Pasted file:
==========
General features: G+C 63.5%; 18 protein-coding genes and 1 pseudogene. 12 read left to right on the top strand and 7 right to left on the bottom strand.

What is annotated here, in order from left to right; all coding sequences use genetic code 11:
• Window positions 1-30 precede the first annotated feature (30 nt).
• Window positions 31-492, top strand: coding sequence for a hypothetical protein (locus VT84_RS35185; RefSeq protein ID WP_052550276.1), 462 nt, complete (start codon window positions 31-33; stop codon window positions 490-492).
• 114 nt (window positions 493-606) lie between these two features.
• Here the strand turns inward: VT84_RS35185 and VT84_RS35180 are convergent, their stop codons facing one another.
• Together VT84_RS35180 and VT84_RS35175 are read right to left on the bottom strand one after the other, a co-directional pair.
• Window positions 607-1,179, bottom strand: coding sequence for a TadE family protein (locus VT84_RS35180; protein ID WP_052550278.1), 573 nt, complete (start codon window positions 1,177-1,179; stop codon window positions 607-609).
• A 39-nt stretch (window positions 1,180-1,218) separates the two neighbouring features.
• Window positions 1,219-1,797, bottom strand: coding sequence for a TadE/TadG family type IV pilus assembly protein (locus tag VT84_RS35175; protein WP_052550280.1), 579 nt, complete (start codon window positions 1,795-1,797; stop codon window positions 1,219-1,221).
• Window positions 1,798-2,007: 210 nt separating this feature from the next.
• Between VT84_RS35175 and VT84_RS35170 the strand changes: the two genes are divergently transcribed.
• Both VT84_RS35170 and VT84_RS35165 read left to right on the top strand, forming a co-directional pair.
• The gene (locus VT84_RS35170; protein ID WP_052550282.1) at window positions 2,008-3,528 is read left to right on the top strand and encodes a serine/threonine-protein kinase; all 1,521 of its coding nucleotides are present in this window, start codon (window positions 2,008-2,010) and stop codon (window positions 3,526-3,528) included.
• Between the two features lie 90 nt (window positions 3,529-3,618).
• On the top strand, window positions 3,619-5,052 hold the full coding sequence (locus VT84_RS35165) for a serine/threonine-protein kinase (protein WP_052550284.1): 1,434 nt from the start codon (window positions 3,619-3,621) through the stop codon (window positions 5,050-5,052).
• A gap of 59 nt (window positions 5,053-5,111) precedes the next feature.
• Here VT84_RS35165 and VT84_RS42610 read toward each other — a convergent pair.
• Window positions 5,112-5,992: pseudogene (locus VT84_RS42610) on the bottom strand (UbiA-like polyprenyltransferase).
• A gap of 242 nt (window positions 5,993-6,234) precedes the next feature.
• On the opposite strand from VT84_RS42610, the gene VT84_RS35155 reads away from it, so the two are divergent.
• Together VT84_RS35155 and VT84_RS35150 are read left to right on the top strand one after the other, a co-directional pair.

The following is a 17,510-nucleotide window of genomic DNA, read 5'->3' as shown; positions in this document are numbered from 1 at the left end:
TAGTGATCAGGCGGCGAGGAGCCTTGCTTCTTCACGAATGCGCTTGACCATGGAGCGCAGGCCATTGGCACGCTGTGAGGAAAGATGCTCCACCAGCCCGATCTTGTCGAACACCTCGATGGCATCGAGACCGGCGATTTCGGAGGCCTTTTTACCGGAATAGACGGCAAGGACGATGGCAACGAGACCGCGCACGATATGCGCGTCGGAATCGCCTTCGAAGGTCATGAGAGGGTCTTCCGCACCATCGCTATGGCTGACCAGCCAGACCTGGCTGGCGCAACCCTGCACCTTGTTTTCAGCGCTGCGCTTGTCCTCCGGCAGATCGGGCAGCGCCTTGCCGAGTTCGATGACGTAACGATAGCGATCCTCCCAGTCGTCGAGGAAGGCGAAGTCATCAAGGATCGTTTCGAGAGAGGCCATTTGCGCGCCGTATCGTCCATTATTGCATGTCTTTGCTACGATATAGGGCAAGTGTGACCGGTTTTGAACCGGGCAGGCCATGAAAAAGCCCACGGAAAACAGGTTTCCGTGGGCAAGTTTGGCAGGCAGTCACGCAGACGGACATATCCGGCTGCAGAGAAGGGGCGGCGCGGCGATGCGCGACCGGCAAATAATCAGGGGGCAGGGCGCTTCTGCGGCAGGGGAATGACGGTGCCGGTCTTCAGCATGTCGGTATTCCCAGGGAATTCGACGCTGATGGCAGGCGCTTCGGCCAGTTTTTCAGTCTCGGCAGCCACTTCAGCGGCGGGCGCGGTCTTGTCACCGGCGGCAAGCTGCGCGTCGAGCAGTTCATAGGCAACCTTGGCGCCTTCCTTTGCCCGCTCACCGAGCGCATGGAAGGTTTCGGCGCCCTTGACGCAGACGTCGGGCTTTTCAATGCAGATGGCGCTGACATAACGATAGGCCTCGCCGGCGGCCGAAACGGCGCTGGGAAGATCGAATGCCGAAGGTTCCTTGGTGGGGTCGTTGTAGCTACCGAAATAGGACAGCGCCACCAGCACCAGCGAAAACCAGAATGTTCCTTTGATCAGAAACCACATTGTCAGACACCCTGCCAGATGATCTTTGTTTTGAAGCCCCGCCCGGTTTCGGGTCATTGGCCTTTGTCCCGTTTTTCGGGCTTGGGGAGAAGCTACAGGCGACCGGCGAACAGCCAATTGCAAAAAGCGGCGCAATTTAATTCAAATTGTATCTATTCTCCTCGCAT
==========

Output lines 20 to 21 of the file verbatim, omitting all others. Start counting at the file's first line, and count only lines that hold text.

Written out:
• A gap of 242 nt (window positions 5,993-6,234) precedes the next feature.
• On the opposite strand from VT84_RS42610, the gene VT84_RS35155 reads away from it, so the two are divergent.